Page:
Global Sperm Counts Declining At Accelerating Rate: New Meta-Analysis
Authored by David Charbonneau via The Epoch Times (emphasis ours),
A recently published meta-analysis shows that global sperm counts are declining worldwide—at an accelerating rate.
The article, published in the journal Human Reproduction Update in November 2022 by an international team of researchers, reviewed 2,936 scholarly abstracts and 868 full articles and analyzed data from 38 sperm count studies done on six continents, updating their landmark study of 2017.
The 2017 study found sperm counts had fallen in North America, Europe, and Australia by over 50 percent in a fifty-year span. The current study updated this data as well as added data from South/Central America, Asia, and Africa.
“The aim of this study was to examine trends in sperm count among men from all continents. The broader implications of a global decline in sperm count, the knowledge gaps left unfilled by our prior analysis, and the controversies surrounding this issue warranted an up-to-date meta-analysis,” said the authors.
The analysis found that while sperm counts had declined at the average rate per year of 1.16 percent between 1972 and 2000, the rate of decline since 2000 has increased to an average of 2.64 percent per year.
Reviewing the findings in an After Skool YouTube episode, study author Shanna Swan said:
“Now we can conclude that among men who didn’t know what their fertility [rate] was, who are, by the way, most representative of the general population, that there was a significant decline [in sperm counts and sperm concentration] in Asia, Africa, and South America—so now we can say that our finding of a significant decline in sperm concentration and count is worldwide—that was a big change from the 2017 paper.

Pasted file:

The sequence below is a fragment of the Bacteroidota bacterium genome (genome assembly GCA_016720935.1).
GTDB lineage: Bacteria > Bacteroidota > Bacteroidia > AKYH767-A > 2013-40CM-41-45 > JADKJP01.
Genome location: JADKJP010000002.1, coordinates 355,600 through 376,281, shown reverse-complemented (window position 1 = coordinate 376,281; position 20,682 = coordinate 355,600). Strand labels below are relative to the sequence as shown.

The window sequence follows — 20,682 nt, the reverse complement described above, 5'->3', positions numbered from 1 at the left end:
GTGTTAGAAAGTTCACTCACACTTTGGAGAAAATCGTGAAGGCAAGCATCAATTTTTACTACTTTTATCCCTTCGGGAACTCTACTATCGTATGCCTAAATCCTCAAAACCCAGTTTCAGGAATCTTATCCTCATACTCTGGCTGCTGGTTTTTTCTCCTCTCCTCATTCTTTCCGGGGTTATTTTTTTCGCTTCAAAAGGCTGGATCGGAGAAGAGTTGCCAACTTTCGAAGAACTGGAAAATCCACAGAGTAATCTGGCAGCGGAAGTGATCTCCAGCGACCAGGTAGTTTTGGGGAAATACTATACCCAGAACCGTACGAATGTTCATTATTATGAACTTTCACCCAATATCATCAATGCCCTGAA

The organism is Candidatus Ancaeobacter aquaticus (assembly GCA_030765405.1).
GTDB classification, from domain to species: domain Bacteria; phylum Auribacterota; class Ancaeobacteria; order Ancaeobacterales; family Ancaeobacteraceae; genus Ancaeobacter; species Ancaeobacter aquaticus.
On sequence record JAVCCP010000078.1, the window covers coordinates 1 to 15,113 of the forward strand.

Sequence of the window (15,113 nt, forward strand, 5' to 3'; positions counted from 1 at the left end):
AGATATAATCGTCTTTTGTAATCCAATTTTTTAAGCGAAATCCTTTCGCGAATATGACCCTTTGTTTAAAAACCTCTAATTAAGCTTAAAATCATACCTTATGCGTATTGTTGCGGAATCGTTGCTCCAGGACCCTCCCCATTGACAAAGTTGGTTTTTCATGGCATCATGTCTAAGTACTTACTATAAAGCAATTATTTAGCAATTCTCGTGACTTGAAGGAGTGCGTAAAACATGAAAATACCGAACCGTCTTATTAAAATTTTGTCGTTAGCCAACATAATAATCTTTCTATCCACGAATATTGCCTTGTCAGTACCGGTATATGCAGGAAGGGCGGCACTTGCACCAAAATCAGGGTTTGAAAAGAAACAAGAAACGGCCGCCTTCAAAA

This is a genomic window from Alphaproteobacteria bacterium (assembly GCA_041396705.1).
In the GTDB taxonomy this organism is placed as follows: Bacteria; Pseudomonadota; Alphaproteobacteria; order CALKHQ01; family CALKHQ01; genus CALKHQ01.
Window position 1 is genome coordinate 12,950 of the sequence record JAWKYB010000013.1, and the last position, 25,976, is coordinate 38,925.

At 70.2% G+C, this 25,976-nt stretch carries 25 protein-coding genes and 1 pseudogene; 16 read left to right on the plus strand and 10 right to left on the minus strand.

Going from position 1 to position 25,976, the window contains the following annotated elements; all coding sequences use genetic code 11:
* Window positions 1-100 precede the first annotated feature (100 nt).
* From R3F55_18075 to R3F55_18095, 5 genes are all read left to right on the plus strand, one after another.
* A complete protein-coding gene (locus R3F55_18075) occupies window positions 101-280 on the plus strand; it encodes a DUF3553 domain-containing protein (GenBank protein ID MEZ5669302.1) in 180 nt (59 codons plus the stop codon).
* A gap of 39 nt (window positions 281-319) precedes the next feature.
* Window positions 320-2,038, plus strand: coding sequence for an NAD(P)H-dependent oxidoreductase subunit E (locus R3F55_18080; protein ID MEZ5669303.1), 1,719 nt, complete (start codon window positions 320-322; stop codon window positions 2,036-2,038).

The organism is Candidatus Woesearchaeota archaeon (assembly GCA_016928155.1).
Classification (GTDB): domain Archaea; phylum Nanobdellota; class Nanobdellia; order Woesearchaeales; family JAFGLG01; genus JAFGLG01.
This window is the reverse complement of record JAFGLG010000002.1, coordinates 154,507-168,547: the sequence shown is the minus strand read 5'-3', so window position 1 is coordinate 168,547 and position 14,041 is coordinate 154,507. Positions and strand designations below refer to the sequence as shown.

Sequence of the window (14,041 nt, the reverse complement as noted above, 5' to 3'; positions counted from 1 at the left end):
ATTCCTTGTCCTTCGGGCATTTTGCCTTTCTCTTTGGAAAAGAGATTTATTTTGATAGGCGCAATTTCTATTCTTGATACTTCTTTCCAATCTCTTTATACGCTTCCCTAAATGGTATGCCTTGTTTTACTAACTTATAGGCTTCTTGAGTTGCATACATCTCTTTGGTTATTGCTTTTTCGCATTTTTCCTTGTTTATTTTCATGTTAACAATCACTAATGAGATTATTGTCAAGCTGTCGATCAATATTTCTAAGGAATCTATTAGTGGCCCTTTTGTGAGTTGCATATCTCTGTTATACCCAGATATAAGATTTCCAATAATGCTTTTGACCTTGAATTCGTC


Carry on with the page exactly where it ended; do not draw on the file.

“The other change from the 2017 paper was the rate at which sperm counts are declining: When we look at recent years—particularly since the turn of the century—the rate is 2.64 per year. That’s more than double 1.16, the prior finding.”
The Role of Plastics in Reproductive Disruption
The obvious question is—why the accelerated rate of decline?
Swan dismissed genetic explanations, pointing out that genetic changes take “many generations to appear” whereas these changes are taking place in two generations or less.
“That leaves us with environment,” Swan said.
Swan and other experts believe the problem is a class of chemicals called endocrine disruptors, which interfere with the body’s hormones.
Read more here...